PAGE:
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James Heappey: MPs should decide if intervention is right - not worry about the risk of British casualties

Heappey JamesJames Heappey retired from the Army in 2012 after service in Iraq and Afghanistan. He is now the Conservative Prospective Parliamentary Candidate for Wells. Follow him on Twitter at @JSHeappey.

When Parliament debates intervention in Syria the legacy of Tony Blair will frame the debate. 

MPs will be more interested than ever before in the legality of action and the evidence that proves Assad gassed his people, not to mention the moral case for whether we should be ‘meddling’ in the affairs of another state with no obvious connection to the national security of the UK.

This enthusiasm for absolute rigour in determining whether we should use force is, of course, no bad thing although it does place our security services in a difficult position as there is only so much leg that they can show before our enemies get a dangerous insight in to our ability to see what they’re up to. 

Equally, we must be careful to ensure that the pendulum of morality has not swung too far in the other direction.  The ‘West’ may have been quick to intervene in Iraq, but not too long beforehand we were late to intervene in Rwanda and Bosnia and the consequences were appalling.

However, the part of the Blair legacy that frustrates this former soldier the most is the idea that Parliament must also worry about the threat to the lives of the British service men and women who may be sent to intervene. 

After ten or more years in Iraq and Afghanistan we are a war weary nation and the recent drop off in flag draped coffins arriving at Brize Norton is welcome relief.  But if we are honestly saying that any decision to intervene is going to be based, at least in part, on the risk of taking casualties in the process; then we may as well give up on any notion of having expeditionary armed forces altogether.

That’s not to say that Parliament shouldn’t care for the service men and women who are sent to do their bidding – of course they should – but combat cannot be prosecuted without risks and every soldier, sailor and airmen knows that from the moment they pledge themselves to the service of Queen and country. 

They want to know that Parliament has satisfied itself, on behalf of the British people, that what they are being sent to do is right and legitimate.  Thereafter, it is for our Admirals, Generals and Air Marshalls to set plans that deliver our nation’s military aims and manage risks wherever it is possible to do so.  When risk management stops being possible, the courage of those on the ship, in the cockpit or about to leave the trench takes over.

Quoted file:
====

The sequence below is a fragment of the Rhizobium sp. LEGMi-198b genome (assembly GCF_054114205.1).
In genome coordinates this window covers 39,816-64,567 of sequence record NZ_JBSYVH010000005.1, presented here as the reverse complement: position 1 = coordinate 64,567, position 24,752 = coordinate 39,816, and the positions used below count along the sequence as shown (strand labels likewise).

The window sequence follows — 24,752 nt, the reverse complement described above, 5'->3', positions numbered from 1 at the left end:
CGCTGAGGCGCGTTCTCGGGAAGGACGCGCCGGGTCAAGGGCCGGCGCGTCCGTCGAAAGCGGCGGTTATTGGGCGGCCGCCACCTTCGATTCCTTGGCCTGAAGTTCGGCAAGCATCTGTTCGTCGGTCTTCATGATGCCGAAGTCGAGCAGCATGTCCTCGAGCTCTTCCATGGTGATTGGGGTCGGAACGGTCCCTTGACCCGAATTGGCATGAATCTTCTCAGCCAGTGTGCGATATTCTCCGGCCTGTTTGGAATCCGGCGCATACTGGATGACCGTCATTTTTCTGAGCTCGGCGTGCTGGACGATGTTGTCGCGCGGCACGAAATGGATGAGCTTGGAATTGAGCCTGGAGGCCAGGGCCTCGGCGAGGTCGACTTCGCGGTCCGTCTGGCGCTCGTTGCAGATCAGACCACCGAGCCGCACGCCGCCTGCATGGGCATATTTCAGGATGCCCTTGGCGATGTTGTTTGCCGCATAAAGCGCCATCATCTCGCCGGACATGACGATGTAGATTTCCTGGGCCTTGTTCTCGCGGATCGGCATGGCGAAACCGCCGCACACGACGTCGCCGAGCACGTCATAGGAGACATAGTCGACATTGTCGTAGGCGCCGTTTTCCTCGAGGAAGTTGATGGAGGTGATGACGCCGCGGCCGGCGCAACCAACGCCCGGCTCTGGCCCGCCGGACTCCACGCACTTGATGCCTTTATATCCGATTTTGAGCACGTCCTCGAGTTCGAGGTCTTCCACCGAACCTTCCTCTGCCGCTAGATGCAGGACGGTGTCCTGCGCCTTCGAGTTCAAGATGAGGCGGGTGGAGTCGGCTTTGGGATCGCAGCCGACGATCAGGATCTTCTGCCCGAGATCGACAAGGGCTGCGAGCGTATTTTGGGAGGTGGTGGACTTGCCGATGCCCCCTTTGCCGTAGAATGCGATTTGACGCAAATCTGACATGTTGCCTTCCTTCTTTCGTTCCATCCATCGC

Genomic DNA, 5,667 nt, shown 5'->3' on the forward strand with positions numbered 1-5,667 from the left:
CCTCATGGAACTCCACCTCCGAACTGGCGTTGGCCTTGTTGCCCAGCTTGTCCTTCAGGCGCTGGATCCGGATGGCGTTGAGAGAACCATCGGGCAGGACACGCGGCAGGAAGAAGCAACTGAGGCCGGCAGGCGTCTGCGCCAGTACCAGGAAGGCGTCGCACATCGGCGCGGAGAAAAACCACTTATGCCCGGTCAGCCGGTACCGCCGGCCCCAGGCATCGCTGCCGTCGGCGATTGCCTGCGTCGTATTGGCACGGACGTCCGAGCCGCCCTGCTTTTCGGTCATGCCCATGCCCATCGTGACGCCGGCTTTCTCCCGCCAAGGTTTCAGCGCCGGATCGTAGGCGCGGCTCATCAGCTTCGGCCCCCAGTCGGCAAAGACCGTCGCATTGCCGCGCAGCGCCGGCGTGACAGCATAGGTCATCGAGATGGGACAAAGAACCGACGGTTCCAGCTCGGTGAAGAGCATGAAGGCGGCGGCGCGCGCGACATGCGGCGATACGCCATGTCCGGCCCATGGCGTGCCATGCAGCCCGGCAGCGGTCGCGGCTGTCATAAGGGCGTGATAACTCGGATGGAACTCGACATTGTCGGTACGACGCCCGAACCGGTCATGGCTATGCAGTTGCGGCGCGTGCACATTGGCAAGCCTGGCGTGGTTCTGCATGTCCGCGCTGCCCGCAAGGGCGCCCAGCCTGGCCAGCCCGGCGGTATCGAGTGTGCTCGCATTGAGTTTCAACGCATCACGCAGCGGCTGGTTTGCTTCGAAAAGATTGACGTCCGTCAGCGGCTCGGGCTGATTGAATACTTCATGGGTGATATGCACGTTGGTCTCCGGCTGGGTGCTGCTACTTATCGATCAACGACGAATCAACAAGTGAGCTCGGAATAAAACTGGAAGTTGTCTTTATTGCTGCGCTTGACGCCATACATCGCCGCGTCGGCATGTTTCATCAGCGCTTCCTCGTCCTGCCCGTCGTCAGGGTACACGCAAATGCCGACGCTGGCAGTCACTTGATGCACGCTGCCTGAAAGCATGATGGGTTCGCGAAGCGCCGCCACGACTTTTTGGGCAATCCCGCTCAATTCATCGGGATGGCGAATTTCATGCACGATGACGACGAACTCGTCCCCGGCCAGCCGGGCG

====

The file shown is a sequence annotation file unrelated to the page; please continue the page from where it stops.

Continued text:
Moreover, what is the point in having the latest fighter jets if we are reluctant to put them up against any foe that has a half decent air defence system?  Or in having state of the art warships if we are unwilling to expose them to the complex battlespaces that they are designed succeed in?  And why have an Army if we are trying to win battles by missile or bomb despatched from high altitude or well off-shore? A strategy, incidentally, that cannot ever really work because an embryonic peace needs to be secured on the ground not policed by cruise missile from afar.

We hold these forces at great expense so that, yes, we can defend these islands in the unlikely event that they are ever threatened but also so that we can be a force for good in the world when it is legally and morally the right thing to do.  The Blair Wars may have made us all more discerning over when it is legitimate for us to act but if we start to make decisions also based on whether there is a risk to the armed forces acting on our behalf; then we are paralysing ourselves because combat will never be risk free.

War is a risky business and there is almost always a price to pay in both blood and treasure.  If Parliament decides that intervention is legally and morally the right thing to do then incumbent in that decision is an acceptance that it is a price worth paying for the sake of doing the right thing. 

Our armed forces, meanwhile, will be ready to execute those orders with their usual courage and guile.  They always are - It’s what they’re there for, it’s what they train for and it’s what they joined for.


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